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Posted November 15 2012 - 06:13 AM

What are the other issues at play with Ambersons? I'm a big fan of this one so would love any updates you can share with us
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#7 of 14 OFFLINE   Robert Crawford

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Posted November 15 2012 - 06:30 AM

Originally Posted by Moe Dickstein 

What are the other issues at play with Ambersons? I'm a big fan of this one so would love any updates you can share with us

Let's just say it has nothing to do with a possible BD release being of less quality than what Warner is used to releasing as BD titles.


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#8 of 14 OFFLINE   Moe Dickstein

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Posted November 15 2012 - 06:31 AM

Good to know that, will hope for Badlands opening the path to Criterion for Ambersons then...
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#9 of 14 OFFLINE   Oliver Siegel

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Posted November 15 2012 - 06:35 AM

Perhaps,Warner handed off Ambersons to Criterion?

#10 of 14 OFFLINE   Eastmancolor

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Posted November 15 2012 - 06:45 AM

Glad to read today that Warner Archive will be adding Blu-ray. GYPSY, DEATH TRAP and FEARLESS are in the initial offering. I know the last two weren't released originally in the correct aspect ratios so they will be a definite improvement. GYPSY should also be wonderful in 1080p. It looks great on the hi-def streaming sites.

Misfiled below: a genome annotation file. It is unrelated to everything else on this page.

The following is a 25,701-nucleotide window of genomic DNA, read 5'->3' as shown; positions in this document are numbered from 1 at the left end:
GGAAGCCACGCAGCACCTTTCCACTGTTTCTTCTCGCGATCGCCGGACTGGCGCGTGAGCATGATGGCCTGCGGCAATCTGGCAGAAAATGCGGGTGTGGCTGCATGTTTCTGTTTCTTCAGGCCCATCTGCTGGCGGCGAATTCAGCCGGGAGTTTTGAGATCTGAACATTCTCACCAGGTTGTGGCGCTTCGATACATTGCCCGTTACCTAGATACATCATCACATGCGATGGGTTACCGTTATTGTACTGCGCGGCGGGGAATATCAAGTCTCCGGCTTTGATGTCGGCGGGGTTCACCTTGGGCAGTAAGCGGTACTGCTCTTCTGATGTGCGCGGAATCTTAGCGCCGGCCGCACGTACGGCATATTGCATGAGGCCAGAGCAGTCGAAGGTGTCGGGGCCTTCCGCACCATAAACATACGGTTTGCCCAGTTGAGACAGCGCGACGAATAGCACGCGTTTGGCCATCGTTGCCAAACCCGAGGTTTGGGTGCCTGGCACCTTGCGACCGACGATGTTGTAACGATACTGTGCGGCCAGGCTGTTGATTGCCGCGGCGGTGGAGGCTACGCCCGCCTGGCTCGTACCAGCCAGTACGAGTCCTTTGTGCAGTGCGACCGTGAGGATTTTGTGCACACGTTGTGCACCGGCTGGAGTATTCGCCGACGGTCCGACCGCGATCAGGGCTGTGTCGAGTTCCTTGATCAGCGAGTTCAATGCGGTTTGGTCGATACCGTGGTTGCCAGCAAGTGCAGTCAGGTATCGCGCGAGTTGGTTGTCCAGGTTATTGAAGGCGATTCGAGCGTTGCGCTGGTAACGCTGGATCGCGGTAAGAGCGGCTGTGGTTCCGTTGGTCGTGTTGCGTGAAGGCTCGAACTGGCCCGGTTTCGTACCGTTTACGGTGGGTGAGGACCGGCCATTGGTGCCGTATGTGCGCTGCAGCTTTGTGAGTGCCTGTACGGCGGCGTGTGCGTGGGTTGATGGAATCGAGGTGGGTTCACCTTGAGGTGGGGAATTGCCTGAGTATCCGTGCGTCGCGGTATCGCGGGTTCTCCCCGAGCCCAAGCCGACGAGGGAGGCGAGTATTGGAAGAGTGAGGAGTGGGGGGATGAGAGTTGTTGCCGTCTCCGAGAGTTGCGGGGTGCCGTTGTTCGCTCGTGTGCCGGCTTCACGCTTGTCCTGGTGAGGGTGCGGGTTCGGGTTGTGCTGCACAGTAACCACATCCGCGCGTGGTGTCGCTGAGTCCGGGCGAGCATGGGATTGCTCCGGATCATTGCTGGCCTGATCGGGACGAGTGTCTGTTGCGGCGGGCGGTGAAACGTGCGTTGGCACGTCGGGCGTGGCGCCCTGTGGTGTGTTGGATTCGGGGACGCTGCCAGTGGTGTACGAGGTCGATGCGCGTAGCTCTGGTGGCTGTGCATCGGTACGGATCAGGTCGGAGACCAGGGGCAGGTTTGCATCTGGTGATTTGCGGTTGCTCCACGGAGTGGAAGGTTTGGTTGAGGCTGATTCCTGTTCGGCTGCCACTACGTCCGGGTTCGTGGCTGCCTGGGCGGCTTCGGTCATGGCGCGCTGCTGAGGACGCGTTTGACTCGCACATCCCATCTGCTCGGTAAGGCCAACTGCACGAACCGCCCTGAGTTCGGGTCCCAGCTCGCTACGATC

#11 of 14 OFFLINE   Brandon Conway

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Posted November 16 2012 - 04:55 PM

FYI, the MGM deal with Shout Factory is definitely paying off for horror fans so far. They just announced 6 more titles for their Scream Factory label for release in 2013:


The Burning (1981)

Day of the Dead (1985) (was previously released by Anchor Bay in 2007)

The Fog (1980)
The Howling (1981)
Lifeforce (1985)
Night of the Comet (1984)


"And now the reprimand, from an American critic. He reproaches me for using film as a sacred & lasting medium, like a painting or a book. He does not believe that filmmaking is an inferior art, but he believes, and quite rightly, that a reel goes quickly, that the public are looking above all for relaxation, that film is fragile and that it is pretentious to express the power of one's soul by such ephemeral and delicate means, that Charlie Chaplin's or Buster Keaton's first films can only be seen on very rare and badly spoiled prints. I add that the cinema is making daily progress and that eventually films that we consider marvelous today will soon be forgotten because of new dimensions & colour. This is true. But for 4 weeks this film [The Blood of a Poet] has been shown to audiences that have been so attentive, so eager & so warm, that I wonder after all there is not an anonymous public who are looking for more than relaxation in the cinema." - Jean Cocteau, 1932


#12 of 14 OFFLINE   GMpasqua

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Posted November 17 2012 - 03:28 AM

Originally Posted by Eastmancolor 

Will WB, Universal and MGM-UA Go the Olive Films/Twilight Time Route?"


In Hollywood where everyone copies everyone else?  ...Hmmmm



#13 of 14 OFFLINE   Bob Cashill

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Posted November 17 2012 - 03:56 AM

Universal already has gone that route, licensing horror titles like HALLOWEEN II and III to Scream Factory and PORTRAIT OF A LADY, SOMETIMES A GREAT NOTION, etc., to its parent, Shout Factory, for Blu-ray release. (The studio gave them DVD or MOD releases.)

#14 of 14 OFFLINE   Billy Batson

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Posted November 17 2012 - 04:01 AM

Well I hope MGM/UA get something worked out with someone, they have a lot of great/favorite movies unreleased on Blu.